Moni! Hello! After over 18 hours of travelling we finally arrived at the campus. It was strange because some things have changed a lot, but others have stayed the same. Either way it is very comforting to be back on the campus. I have found myself overwhelmed by the amount of work that needs to be done as many of the projects have fallen to the wayside and even been forgotten. But thankfully one project still seems to be standing; the sustainable chicken coop cooperative project that I worked on last year with the Women’s Group. There are over 27 baby chicks running around the campus now, two roosters and 6 hens, all of which are healthy and growing free-range. Many people would say it was out of laziness that the other projects fell apart, but being around the culture here in Malawi; I can say that laziness is not something I would use to describe anyone. Work is 24/7 for most people and usually they only receive enough kwacha to survive on. The projects seem to have fallen apart due to lack of leadership and limited sense of ownership due to the project being on community land. These are not problems of laziness; these are problems that come with group dynamics and a lack of structure in the group. Once the group structure that Transformative Praxis: Malawi members provided by being here every day during the setup of these projects was not as present, the structure seemingly began to deteriorate. This year my 5 weeks will definitely be more challenging, as there are more projects I am dealing with than just the chicken cooperative. Hopefully, the Women’s Group, Ashwini, and I can work together to find solutions to the challenges of the last year.
Upon finishing the reading of The Betrayal of Africa by Gerald Caplan, I have been furthering my reflection on Africa, its relationships, its triumphs and challenges. After taking courses on Problems in International Development and African Politics I gained critical thinking skills and a clearer understanding of global politics as well as the issues that have been perpetuated by the extensive exploitation of underdeveloped countries. The Betrayal of Africa by Gerald Caplan gives a great summary that explores not only the history, but also the exploitation and the problems the continent of Africa faces.
The amount of interest in Africa has always been evident, but colonialism and the horrific slave trade raised these interests promoting more interference by other countries in the continent. Now, “Africa is deeply divided by a sense of vexing fault lines – French versus English speakers, North versus South, Christian versus Muslim, South Africa versus Nigeria, democrats versus dictators, terribly poor versus poor,” (Caplan, Gerald p.114). These divisions in many cases are caused by outsider interferences as well as the historic preconceived notion that Whites know what is best, which is now a misconception that plagues true African independence. What I mean by true African independence is that even though countries in Africa have become independent after colonialism, the Western world still has its hands in politics, resources, trade, and economic affairs of Africa. Whether through bribery, arming guerilla movements or extremely high loan interests, the influence is still very much present in everyday societies of Africa. Developed countries have interests in many cases, which are disguised as aid, but in reality their reward is far greater than countries in Africa, which they are “aiding”. As long as, “Western countries treat aid as a political tool to advance their own self-interest, and so long as most International Non-Governmental Organizations compete against one another, the prospect of a more rational and less wasteful system remains a pipedream. In the meantime, we criticize Africans for being inefficient,” (Caplan, Gerald p.107).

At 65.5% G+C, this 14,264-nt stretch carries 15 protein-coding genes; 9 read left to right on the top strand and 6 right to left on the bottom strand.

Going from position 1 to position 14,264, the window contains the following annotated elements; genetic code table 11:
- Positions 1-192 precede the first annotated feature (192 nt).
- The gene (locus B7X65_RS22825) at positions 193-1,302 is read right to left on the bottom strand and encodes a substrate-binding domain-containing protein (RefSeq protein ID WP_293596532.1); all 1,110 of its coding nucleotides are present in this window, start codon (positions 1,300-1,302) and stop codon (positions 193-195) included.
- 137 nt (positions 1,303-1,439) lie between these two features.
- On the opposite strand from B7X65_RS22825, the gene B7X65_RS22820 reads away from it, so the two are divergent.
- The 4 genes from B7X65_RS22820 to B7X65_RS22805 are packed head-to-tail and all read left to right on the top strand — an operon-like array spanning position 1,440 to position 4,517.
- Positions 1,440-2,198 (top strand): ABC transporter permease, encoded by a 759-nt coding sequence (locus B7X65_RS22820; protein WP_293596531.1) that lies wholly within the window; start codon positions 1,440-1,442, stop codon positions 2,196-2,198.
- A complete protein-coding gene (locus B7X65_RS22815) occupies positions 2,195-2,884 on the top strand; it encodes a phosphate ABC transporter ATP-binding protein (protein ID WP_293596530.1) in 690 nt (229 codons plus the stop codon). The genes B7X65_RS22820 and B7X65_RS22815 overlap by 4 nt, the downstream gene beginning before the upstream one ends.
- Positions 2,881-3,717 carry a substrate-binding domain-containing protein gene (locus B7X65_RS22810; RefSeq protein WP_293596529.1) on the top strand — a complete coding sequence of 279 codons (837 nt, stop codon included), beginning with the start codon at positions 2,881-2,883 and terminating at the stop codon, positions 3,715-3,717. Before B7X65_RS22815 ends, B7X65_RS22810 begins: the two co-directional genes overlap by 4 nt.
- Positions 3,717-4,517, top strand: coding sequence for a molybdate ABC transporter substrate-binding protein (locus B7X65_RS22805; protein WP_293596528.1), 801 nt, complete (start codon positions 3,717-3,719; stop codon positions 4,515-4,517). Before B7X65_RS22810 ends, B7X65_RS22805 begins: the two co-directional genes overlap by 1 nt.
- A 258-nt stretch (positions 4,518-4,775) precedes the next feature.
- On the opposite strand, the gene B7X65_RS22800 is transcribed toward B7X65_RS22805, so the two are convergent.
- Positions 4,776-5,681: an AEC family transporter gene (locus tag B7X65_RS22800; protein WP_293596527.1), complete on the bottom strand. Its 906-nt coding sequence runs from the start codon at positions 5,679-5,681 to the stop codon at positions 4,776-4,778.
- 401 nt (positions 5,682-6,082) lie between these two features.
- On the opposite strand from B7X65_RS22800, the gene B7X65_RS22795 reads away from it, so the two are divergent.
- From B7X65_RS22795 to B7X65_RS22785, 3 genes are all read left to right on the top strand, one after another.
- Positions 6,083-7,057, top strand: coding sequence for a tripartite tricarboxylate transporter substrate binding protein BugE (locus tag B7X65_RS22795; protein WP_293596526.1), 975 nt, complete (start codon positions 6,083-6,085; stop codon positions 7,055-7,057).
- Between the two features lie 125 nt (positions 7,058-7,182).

My heart aches more than ever; I cannot stand the historic and present exploitation that my disgustingly privileged country and its allies inflict on this magnificent continent and its people to this day. Between 5 million and 2.5 million BCE, our ancestors emerged in Ethiopia and eastern Africa, we all came from this continent at one point, yet a serious lack of respect for human rights from our global relatives is evident in every continent and in every country. Even Canada currently has been under pressure from the United Nations for is human rights abuses against the Aboriginal peoples of Canada, some of which do not have clean drinking water or safe housing on reserves. Canada, like other Western countries, favor the rich and ignore many issues which are left to sit and rot. As well there is a tendency to assist those who can give something back, those who are of interest and use. “For years, African and Western leaders have had a cynical little deal – African governments would pretend to reform themselves and the Westerners would pretend to live up to their pledges and help them,” (Caplan, Gerald p.113). USAid and the World Bank are examples mentioned multiple times by Caplan as exploitative organizations. Here in Malawi I have noticed many organizations including USAid, World Vision and Jw.org in lavish buildings with green shrubbery despite the dry season. Aid often has strings attached, whatever it does for the country in need, which is often unclear, aid always benefits the rich country most. Italy and the United States are among the most selfish offenders of this “tied” aid. Our despicable ancestors and present “developed” countries began and continue to exploit those who cannot afford any food. My favorite quote is as follows from the finale of this novel, which I think really rings with truth and should be taken into consideration when thinking about how to give and respect human rights as well as appreciating what you have.